For the vast majority of those individuals – who, similar to you and I and the groups of the four seized Americans just need to protect themselves and their friends and family – Matamoros has been a jail, where refuge searchers have been kept right over the stream from the US, and where they have confronted unavoidable savagery: Extortion, kidnapping, and murder.

Simultaneously as Americans have turned our eyes toward our kinsmen and their experience, President Joe Biden is supposed to consider a re-visitation of the Trump organization’s draconian enemy of settler strategies, which would consider the detainment of travelers who entered the US without legitimate documentation, trailed by their quick ejection.

The vast majority of asylum seekers would not be able to qualify for safe harbor in the United States under a second proposal from Biden. In the meantime, the same cartels that terrorize their neighbors are also making money from drug production and smuggling, profiting from the addiction crisis in the United States and contributing to it. They keep their power by using violence that is made possible by America, and they do this by arming themselves to the teeth with guns that they get from America’s lax gun laws: Many of the guns used in crimes in Mexico came from the United States, and the Mexican government says that half a million guns come into Mexico every year from the United States.

A number of Republicans have used the specter of illegal drugs and widespread violence to hammer Biden and attempt to prevent migrants from entering the country, despite the fact that the substance abuse epidemic is destroying lives on both sides of the border. Millions of innocent people are trapped as a result: On one side, there are the violent domestic cartels, some of which are armed with American firearms and partly funded by American drug dollars; On the other hand, there is an America that denies entry to innocent people trying to flee the cartels in Mexico, Honduras, and El Salvador.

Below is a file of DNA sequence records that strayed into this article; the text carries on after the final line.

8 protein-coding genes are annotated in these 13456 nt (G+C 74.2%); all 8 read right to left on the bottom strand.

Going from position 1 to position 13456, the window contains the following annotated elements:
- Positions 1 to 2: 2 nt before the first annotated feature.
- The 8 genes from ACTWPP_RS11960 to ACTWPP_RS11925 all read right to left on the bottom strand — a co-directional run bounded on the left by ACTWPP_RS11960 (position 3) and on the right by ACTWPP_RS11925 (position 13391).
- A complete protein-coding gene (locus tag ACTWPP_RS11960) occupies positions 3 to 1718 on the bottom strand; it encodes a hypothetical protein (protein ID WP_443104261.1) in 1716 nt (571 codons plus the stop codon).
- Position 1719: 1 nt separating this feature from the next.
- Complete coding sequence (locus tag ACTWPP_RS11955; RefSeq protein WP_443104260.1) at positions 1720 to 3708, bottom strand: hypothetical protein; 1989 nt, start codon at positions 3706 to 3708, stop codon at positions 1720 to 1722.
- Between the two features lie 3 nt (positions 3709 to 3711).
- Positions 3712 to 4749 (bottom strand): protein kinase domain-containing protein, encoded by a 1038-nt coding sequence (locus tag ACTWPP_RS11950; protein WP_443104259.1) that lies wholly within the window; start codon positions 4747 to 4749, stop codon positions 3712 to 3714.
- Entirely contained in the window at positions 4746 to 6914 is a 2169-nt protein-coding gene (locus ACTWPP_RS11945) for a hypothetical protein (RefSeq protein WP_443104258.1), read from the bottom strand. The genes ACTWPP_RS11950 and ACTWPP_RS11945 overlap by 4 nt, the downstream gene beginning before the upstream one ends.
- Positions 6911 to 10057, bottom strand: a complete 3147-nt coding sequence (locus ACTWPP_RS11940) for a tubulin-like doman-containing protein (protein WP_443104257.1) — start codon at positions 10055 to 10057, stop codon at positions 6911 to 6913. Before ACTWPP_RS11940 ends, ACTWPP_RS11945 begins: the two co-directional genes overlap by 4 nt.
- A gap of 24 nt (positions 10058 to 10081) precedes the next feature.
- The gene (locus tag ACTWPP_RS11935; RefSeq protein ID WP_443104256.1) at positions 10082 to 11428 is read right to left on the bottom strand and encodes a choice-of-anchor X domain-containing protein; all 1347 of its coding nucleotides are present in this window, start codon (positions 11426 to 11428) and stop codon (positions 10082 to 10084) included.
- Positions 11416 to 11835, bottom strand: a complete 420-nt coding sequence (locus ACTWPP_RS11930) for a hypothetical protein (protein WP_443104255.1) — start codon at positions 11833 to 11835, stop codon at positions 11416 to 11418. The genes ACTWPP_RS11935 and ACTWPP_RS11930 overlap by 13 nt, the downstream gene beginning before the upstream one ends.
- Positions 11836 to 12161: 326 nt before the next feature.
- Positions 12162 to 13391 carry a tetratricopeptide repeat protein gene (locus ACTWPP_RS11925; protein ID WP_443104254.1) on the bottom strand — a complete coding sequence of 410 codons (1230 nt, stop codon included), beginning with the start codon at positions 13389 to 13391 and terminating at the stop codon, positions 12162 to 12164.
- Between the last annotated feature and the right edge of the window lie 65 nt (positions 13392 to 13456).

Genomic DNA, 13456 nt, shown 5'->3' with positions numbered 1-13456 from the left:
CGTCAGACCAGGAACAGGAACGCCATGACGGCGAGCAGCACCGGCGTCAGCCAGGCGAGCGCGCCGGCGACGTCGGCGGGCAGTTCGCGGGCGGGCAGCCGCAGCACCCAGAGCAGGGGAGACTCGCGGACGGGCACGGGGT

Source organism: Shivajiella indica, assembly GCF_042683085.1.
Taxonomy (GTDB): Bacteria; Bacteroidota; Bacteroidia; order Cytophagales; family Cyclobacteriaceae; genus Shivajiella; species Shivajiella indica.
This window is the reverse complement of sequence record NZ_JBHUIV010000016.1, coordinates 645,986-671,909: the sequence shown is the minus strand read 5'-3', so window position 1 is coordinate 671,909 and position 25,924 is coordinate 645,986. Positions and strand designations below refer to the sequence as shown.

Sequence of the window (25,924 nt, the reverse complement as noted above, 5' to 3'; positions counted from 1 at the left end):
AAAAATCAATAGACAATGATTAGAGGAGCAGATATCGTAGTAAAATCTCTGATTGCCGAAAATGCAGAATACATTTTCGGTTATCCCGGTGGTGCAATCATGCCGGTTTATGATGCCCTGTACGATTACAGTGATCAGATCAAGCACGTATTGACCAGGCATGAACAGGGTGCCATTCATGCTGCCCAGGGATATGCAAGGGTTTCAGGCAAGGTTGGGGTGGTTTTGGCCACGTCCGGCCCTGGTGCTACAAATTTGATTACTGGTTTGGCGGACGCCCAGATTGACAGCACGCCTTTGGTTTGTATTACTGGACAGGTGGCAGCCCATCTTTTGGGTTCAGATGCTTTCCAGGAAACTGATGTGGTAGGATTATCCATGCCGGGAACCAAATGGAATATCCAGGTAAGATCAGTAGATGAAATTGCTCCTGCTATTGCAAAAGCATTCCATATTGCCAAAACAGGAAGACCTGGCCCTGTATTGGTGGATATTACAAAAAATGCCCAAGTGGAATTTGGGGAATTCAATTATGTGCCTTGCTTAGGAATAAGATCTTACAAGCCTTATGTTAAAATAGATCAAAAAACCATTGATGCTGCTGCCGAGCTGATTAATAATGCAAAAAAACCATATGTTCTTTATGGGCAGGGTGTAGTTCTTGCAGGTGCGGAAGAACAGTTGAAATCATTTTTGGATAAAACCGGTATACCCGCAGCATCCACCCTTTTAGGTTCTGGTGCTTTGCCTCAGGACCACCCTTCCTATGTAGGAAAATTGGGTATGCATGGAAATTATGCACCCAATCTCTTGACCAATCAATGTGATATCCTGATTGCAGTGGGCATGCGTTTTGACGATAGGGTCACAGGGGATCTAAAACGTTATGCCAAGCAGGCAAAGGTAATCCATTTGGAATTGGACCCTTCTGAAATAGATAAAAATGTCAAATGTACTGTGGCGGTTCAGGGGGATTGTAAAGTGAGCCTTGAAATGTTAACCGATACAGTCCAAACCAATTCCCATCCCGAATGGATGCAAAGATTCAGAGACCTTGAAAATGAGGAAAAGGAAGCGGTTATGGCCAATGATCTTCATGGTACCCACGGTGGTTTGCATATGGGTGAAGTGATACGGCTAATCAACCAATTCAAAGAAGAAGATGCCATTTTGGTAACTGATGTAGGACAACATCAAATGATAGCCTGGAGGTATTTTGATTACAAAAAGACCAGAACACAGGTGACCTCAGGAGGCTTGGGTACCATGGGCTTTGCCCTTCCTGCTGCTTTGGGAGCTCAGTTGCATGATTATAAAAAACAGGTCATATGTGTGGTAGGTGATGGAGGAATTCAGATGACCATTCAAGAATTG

Let’s be honest: Many of these migrants, including those who are carrying children, are fleeing the same violence that is currently engulfing innocent Americans. Many of these migrants, including children, will be brought back to the circumstances that have already resulted in the deaths of two Americans. Additionally, Mexicans bear the brunt of violence perpetrated by Mexican cartels; Salvadorans populate El Salvador, Hondurans populate Honduras, and so forth. The majority of Americans who visit are spared.

It is absolutely necessary for these innocent Americans to receive justice. Be that as it may, their lives are not all the more intrinsically important in light of their visas. They deserved better than the millions of people whose homes have become hellish and who arrive at America’s borders in search of the same level of safety as our fellow citizens. Their tragic end ought to serve as a reminder that everyone has the right to live peacefully and raise their children.